Wet start and wild end to Opening Day
Opening day of the Rhode Island trout and freshwater season had a wet start and a wild end last Saturday, April 13. At 6:08 a.m. only a few anglers braved the pounding rain and wind at Rhode Island waterways to fish. However, those that did were rewarded with some of the 75,000 brook, brown and rainbow trout that had been stocked by the Rhode Island Department of Environmental Management (DEM). In the afternoon and on Sunday the weather cleared providing a perfect ending to opening weekend.
Henry Deandrade, who fished opening day at Only Pond, Lincoln with his uncle and older brother Jaymin, said, “The fishing is great. We caught ten fish so far, I caught the biggest and my brother Jaymin caught a golden trout.”
Hatchery-raised golden rainbow trout were stocked at 16 of Rhode Island’s most popular fishing locations for Opening Day. A list of waterways that have been stocked by DEM is available on their website at www.dem.ri.gov. Anglers who catch a golden trout from Opening Day through April 29 can receive a free golden trout pin. Take a picture of your catch and send it to firstname.lastname@example.org.
Botelhs of East Providence (Henry and Jaymin’s uncle) said, “We caught all our fish using PowerBait because the fish coming out of the hatchery are used to eating artificial food.” Once hatchery-raised fish acclimate to the natural surroundings (in a week or so) they are likely to enjoy eating natural baits like meal worms or lures that look like natural baits.
So if you plan to fish for trout this week I would suggest taking artificial baits (like PowerBait) as well as natural baits and natural looking lures. Try both and switch to the rig and bait arrangement that seems to be working best.
Manny Macedo of Lucky Bait & Tackle, Warren, said, “With the rain at 4:30 a.m. Saturday we had just one customer, however, Friday we were very busy and did not stop selling licenses.” Brenda Ferreira of East Providence was of the few customers at Lucky Bail at 7 a.m. Saturday buying a license. Ferreira said, “I’m here with my son Dan Decrescenzo and we plan to fish Willet Avenue Pond as soon as the weather clears. Fishing together is a tradition we have had for years.”
At Willet Avenue Pond brothers Nick and Ted Crevier of Riverside had landed two and three trout respectively in two hours. I met Matthew Terry of Richmond, his wife Linda and daughter Olivia at Frenchtown Pond in East Greenwich at about 10 a.m. in a constant rain. Linda said, “We just got here. We fish together as a family all the time and thought we would come out and try our luck on opening day.”
Charter Boat annual meeting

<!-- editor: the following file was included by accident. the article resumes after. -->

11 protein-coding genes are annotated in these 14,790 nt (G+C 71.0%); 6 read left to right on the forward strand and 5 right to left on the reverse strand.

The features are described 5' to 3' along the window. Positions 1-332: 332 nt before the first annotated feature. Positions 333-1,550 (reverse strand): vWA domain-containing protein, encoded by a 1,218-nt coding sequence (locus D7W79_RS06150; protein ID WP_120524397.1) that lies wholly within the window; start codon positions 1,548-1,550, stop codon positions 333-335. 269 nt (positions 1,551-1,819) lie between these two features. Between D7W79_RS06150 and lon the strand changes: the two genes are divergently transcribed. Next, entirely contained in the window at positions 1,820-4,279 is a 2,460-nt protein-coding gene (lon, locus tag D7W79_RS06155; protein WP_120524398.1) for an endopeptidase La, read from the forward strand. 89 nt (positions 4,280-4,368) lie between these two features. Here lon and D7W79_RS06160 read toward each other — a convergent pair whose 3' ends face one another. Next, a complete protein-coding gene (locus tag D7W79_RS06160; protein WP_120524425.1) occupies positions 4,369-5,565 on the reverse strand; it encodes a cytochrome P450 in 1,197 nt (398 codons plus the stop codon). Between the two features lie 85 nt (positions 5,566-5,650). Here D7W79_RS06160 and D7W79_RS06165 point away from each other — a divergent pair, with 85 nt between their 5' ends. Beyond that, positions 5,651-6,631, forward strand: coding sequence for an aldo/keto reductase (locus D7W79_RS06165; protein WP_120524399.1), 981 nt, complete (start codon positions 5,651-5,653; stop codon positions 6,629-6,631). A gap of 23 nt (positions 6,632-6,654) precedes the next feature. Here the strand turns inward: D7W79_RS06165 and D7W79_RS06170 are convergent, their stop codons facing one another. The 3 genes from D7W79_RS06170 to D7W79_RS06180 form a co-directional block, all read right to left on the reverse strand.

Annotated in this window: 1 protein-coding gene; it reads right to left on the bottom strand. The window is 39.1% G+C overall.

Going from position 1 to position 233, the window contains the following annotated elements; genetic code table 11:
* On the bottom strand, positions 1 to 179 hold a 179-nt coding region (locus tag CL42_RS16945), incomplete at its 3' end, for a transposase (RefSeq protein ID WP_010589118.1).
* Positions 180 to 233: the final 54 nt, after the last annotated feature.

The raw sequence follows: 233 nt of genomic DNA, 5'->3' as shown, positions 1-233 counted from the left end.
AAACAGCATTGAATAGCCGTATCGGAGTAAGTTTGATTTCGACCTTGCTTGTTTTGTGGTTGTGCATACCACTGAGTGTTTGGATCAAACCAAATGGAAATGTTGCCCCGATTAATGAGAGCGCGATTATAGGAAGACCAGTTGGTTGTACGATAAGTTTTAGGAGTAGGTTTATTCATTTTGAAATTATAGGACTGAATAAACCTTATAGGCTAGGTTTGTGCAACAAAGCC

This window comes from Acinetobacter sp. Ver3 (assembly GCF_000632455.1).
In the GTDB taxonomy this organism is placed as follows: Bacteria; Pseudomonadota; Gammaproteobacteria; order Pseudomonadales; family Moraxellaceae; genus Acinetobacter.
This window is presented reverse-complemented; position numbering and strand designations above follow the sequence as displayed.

Members of the Rhode Island Party & Charter Boat Association (RIPCBA) gathered Sunday at Spain Restaurant, Narragansett for their Annual Banquet. About one hundred captains and guests celebrated last year’s catch. Capt. Rich Bellavance, president, said “We are thankful for a safe year of fishing last year and look forward to a good and safe year of fishing in 2019.”
Captains and guests donated food and cash raised at the annual banquet to the Johnny Cake Food Pantry in South County as they have done for the past several years.
New Association promotes business through conservation
The American Saltwater Guides Association (ASGA) officially launched this month with a mission to promote sustainable business through marine conservation.
Capt. John McMurray, president of the Association, said, “We represents fishing guides and charter captains, small business owners and like-minded anglers to protect marine resources. Our board of directors is comprised of highly respected small business owners and guides from Maine to North Carolina. In Rhode Island Peter Jenkins, owner of the Saltwater Edge, Middletown, is our board chairmen and charter Capt. Dave Monti, fishing writer and fisheries advocate, is a board member and chairs our audit committee.”
The ASGA strives to provide a stronger voice and sound representation to the recreational fishing community, and intends to work with lawmakers and various fisheries management bodies by advocating for conservation through science-based management. It will focus on the positive economic impacts that accrue from management that promotes abundant fish populations and the economic harm that will inevitably result from policies that promote excessive harvest.
The organization has identified striped bass, bluefish, menhaden and the reauthorization of the Magnuson-Stevens Act as initial management issues that it will focus its efforts on in the near-term. Visit www.saltwaterguidesassociation.org for information and as a resource on marine and fisheries management issues.
Where’s the bite
Freshwater. Trout fishing at Massachusetts and Rhode Island ponds that have been stocked has been outstanding and is expected to continue to be good this coming week. Only Pond, Lincoln; Willet Avenue Pond, Riverside; Silver Spring, North Kingstown; and Frenchtown Pond, East Greenwich were all yielding large brown, brook and rainbow trout this week. The largemouth bass bite was good too with anglers using shiners as the bait of choice. Dave Henault of Ocean State Tackle, Providence said, “Customers are catching trout with artificial baits (like PowerBait) as the food of choice.”
Saltwater fishing. Anglers continue to fish for small holdover striped bass in rivers and are now starting to target tautog. No reports of keeper tautog being taken in large numbers.
Dave Monti holds a captain’s master license and a charter fishing license. He is a RISAA board member, a member of the RI Party & Charter Boat Association, the American Saltwater Guides Association and the RI Marine Fisheries Council. Follow Capt. Dave on twitter @CaptDaveMonti. He’ll be tweeting about ‘Where’s the bite’, fishing regulations, national fishing policy, and issues that impact the fish. Forward fishing news and photos to Capt. Dave at email@example.com or visit www.noflukefishing.com.